I think Warner is the Michael Slater of the 2000s no marks for consistency but on his day can be a match winner ie his 100 against South Africa just last summer .he will in the 2015 World Cup and will be among first picked .

  • Rajaram on September 28, 2013, 3:38 GMT

    I will give you clarity, Mr.David Warner - it should be so obvious to the naked eye. You are NOT Test Cricket material. You are undependable.You get out cheaply. You flash outside the off stump. You have poor technique for Test Cricket.We cannot believe that you will lay a solid foundation like Chris Rogers. You are ESSENTIALLY a ODI and T20 player. But your immaturity prevents the Selectors from considering you EVEN for the ODIs on the India Tour. So visit a shrink,get real,then maybe, we will consider you two years from now.

  • anton on September 26, 2013, 11:48 GMT

    My top six will be Warner, Rogers, Watson, Clarke, Klinger, Smith. Klinger has done really well since moving to South Australia; he has also made a lot of runs for Gloucestershire in England.

  • Peter on September 25, 2013, 21:21 GMT

    Agree with Warner. he should only be selected for home matches (where he averages 50) & not selected for away matches (averages 25 ) with the possible exception of SA. Currently, we should be seriously be selecting "horses for courses" criteria as players mostly cannot adapt to different conditions like past players.

  • Azad on September 25, 2013, 18:25 GMT

    From an Indian observer enjoying Australia's declining batting riches - Australia's young batsmen need to stop spouting opinions to press , tweeting , writing columns and just learn to bat longer. I think he's foolish; he alone talks more in one day than Mark Waugh did in his entire career.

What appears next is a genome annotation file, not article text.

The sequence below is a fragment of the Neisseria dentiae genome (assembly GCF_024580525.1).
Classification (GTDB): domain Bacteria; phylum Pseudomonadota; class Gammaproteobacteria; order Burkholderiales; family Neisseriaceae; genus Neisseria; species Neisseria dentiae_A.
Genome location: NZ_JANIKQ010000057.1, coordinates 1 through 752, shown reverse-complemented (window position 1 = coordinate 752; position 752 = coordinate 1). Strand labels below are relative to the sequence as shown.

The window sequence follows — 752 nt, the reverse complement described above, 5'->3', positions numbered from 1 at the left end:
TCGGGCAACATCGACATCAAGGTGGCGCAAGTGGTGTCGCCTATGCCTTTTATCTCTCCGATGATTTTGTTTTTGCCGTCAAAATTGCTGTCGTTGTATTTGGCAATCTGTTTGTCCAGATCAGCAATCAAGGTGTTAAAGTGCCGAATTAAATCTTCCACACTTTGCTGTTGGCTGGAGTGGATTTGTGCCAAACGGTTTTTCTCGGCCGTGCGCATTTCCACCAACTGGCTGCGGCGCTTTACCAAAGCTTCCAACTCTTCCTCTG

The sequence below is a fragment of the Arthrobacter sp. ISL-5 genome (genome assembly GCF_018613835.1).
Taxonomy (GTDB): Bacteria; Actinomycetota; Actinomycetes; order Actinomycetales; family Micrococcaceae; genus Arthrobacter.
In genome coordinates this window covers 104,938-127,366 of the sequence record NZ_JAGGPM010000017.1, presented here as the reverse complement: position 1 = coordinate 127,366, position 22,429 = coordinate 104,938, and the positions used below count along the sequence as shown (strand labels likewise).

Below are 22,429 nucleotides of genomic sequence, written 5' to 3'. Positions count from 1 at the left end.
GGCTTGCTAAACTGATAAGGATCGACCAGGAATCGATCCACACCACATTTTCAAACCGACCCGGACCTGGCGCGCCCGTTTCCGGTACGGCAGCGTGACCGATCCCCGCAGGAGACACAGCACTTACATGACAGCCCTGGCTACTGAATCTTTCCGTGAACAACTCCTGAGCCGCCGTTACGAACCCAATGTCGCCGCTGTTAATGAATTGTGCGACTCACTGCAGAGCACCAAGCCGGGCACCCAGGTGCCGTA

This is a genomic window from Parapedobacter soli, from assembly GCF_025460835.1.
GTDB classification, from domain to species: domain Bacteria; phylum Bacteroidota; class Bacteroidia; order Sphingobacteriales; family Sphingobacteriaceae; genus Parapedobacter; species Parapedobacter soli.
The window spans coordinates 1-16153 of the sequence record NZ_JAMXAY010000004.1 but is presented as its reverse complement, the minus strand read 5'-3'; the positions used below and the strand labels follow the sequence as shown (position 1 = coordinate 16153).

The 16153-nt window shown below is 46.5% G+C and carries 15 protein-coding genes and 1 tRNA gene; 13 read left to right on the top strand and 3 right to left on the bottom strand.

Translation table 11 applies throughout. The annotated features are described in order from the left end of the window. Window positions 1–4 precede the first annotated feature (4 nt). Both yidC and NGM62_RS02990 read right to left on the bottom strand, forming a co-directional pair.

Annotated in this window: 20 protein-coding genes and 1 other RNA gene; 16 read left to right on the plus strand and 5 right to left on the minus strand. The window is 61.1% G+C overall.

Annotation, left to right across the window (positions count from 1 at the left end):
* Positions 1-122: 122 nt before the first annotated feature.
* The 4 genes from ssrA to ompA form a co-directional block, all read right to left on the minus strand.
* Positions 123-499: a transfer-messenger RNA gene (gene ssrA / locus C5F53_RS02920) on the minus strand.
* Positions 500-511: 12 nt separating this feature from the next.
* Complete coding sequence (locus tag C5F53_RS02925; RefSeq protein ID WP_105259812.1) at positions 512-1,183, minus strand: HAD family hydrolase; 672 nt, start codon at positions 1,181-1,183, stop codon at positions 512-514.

• Dummy4 on September 25, 2013, 15:04 GMT

    @Jono Makim: I don't think it's a general issue of "lefties" as such - plenty of right-handers, not just from Australia, have lost wickets a few times against Swann too. I just think it's an issue with the players and their ability to play spin in general. Chris Rogers lost wickets against Swann as a result of inexplicable brain fades that were brought on by errors committed by the batsmen at the other end - like Watson's needless reviews, etc. I think Rogers is a better player than that suggests and he might play Swann better in the return series. Phil Hughes, though, struggles against Swann not just because he's a "leftie" but because he's just weak against spin. He struggled to rotate the strike or keep out the likes of Ashwin and Jadeja in India. He's still young and has time to improve, but he would be a risk for Australia if they pick him. Usman Khawaja, too, looks tentative against slow bowling.

  • Android on September 25, 2013, 14:14 GMT

    Australian batting needs overhalling starting with axing hughes cowan warner watson wade and maxwell. where are talented youngsters in Australian domestic system.?? dark days ahead for them with series against England and Sa.

  • Dummy4 on September 25, 2013, 13:54 GMT

    As mentioned by a number of people here, Warner needs to worry about his own batting more than what the selectors are thinking - it's a non-issue if he's scoring lots of runs!

    @hhillbumper: Of course we don't like seeing our team snatch defeat from the jaws of victory, that used to be a Pommy national hobby! What we also don't like seeing is a superior Eng team (as much as I hate to admit it having grown up watching the Poms get all hyped up only to witness another false dawn) resort to deliberate negative tactics to win - or worse, draw - a Test match. That's why beating you guys in this series would be such a fantastic achievement and feel great too!

  • Dummy4 on September 25, 2013, 13:51 GMT

    @Steve Back, Rogers has been pretty good so far, he does need to find a way of picking singles against Swann though. I know he is a decent spinner but quite why our lefties struggle against him as badly as they do is beyond me, lucky we have Clarke and Smith to counter him somewhat.

  • Dummy4 on September 25, 2013, 12:13 GMT

    I think Chris Rogers is a better equipped Test batsman than David Warner. Rogers will go fine against Anderson, Broad, and Finn (not so sure about Swann), probably, but Warner is still a bit inconsistent.